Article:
Acadia Pharma Parkinson's drug slows psychosis
Shares soar as pimavanserin achieves primary endpoints of phase III study.
By Adam Feuerstein
Acadia Pharmaceuticals' (ACAD) experimental drug pimavanserin reduced psychotic episodes in patients with Parkinson's disease, compared to a placebo, achieving the primary endpoint of a phase III study, the company said Tuesday.
Shares of Acadia were up 145% to $5.64 in early Tuesday trading.
Acadia needs to conduct another phase III study of pimavanserin in Parkinson's patients in order to confirm Tuesday's results. Two previous late-stage studies of the drug failed to demonstrate a significant reduction in psychotic episodes.
Treatment with a 40 mg dose of pimavanserin resulted in a 5.79-point reduction in psychotic behavior compared to a 2.73-point reduction in patients treated with a placebo. The 3.06-point difference in the two arms of the phase III study was statistically significant.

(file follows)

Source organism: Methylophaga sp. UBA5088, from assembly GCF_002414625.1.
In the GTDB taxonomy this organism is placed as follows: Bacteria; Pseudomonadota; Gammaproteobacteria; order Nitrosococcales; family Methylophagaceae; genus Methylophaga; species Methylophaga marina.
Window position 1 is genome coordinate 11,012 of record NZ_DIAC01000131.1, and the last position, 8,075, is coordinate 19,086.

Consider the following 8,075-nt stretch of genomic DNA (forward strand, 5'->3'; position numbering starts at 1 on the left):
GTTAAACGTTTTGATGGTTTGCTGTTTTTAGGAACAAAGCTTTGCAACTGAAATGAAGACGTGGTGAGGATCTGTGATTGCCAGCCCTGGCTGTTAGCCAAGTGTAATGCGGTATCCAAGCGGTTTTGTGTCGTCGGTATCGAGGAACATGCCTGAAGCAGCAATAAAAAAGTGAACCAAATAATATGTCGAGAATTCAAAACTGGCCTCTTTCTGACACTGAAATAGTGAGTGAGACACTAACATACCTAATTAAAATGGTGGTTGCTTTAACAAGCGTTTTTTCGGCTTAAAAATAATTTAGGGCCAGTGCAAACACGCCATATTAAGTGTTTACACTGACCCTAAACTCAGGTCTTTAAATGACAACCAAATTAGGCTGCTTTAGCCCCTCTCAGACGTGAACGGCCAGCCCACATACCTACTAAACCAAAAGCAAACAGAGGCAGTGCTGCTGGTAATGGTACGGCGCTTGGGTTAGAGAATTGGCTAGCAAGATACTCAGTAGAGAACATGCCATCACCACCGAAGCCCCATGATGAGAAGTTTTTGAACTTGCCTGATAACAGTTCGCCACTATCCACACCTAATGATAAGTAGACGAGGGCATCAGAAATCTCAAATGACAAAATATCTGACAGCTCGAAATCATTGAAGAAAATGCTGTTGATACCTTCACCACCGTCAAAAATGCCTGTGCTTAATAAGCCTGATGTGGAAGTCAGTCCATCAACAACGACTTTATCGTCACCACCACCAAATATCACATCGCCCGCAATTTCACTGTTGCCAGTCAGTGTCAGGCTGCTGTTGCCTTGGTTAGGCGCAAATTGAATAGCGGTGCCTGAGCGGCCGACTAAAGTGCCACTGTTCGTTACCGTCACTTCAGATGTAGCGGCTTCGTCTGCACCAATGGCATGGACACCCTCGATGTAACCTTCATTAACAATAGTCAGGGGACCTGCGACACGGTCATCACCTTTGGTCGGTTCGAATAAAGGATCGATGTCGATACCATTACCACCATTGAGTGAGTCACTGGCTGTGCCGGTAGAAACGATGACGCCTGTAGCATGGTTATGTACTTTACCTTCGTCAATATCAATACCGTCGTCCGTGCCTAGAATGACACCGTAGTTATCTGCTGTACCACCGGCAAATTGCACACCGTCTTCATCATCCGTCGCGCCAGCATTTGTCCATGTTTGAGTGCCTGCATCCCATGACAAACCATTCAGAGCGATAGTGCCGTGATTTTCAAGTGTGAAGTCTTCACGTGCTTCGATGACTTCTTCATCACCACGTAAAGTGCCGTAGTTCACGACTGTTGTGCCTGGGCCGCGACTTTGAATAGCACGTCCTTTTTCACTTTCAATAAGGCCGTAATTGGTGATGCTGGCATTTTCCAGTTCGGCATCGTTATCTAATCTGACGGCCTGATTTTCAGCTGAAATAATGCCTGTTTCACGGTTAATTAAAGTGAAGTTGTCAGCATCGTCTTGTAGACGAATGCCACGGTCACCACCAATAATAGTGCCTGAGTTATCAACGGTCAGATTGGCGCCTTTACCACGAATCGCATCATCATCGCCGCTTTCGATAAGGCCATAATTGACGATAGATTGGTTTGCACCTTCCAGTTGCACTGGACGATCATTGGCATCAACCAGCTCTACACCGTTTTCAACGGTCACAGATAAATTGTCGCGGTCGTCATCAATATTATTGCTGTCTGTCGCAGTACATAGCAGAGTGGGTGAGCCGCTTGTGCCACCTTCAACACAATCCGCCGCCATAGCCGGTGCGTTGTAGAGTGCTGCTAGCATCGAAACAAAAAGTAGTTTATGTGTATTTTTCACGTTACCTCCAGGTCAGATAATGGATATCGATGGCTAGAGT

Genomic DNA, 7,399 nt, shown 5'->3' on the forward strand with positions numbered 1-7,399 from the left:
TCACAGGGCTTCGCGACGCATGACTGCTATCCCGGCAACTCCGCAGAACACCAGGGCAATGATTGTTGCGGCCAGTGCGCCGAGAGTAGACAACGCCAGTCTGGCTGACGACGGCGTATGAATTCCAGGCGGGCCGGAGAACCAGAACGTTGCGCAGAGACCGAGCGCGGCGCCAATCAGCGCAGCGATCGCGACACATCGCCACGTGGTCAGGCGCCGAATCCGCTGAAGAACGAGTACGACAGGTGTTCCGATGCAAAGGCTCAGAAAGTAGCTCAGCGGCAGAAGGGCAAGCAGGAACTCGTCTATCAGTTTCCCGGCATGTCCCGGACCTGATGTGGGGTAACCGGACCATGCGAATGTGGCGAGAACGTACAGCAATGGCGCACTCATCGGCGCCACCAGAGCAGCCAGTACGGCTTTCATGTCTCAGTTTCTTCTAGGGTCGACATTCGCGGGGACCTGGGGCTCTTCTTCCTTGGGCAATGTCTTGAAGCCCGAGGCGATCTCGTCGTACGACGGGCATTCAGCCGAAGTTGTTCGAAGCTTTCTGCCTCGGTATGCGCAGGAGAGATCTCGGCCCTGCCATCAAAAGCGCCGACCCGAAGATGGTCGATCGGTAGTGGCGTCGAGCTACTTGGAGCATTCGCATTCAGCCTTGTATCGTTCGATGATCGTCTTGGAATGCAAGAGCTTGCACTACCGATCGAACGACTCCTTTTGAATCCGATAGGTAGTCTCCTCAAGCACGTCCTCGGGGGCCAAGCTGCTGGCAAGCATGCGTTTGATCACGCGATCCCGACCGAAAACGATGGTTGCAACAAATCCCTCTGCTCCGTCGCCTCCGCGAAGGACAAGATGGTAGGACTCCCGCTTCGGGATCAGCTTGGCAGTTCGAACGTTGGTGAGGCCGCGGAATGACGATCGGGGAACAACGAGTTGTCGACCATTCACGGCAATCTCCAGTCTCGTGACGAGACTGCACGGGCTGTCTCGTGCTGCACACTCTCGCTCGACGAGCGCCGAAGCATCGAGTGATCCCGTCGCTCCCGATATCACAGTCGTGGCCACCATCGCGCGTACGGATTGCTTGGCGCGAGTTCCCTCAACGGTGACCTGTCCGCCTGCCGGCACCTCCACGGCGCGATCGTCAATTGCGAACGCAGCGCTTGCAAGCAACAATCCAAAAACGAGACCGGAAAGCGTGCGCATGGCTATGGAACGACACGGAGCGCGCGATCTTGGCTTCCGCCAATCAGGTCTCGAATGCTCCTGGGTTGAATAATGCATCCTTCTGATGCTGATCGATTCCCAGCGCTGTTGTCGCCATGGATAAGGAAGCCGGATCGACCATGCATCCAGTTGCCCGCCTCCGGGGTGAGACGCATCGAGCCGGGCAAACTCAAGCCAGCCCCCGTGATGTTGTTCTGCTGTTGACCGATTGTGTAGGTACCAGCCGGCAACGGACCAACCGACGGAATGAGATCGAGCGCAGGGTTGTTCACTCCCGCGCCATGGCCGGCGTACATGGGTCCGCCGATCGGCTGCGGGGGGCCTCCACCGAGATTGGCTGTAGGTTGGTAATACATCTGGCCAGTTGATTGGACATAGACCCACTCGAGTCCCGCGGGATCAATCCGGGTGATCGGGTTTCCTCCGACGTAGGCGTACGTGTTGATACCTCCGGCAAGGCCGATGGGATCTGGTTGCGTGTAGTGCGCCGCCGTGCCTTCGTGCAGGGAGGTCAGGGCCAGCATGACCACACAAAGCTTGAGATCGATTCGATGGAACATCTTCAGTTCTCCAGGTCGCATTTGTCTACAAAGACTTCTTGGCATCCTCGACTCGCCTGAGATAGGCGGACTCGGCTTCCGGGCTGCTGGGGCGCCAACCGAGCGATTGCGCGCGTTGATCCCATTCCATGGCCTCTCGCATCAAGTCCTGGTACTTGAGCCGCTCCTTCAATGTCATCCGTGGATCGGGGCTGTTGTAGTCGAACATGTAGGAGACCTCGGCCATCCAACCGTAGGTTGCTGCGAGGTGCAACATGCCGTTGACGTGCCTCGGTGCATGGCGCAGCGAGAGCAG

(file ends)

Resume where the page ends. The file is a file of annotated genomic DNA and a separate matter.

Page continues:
Reduction in psychotic behavior focused mostly on hallucinations and delusions and was assessed using a 9-item scale adapted from the Scale for the Assessment of Positive Symptoms (SAPS).
Pimavanserin achieved its antipsychotic effects without worsening motor function in Parkinson's patients, meeting a key secondary endpoint of the trial.
The pimavanserin data are "better than I expected," said Zacks analyst Jason Napodano, in a twitter post reacting to the Acadia study results. The U.S. market opportunity for pimavanserin in Parkinson's disease psychosis is $300 to $400 million, he adds.
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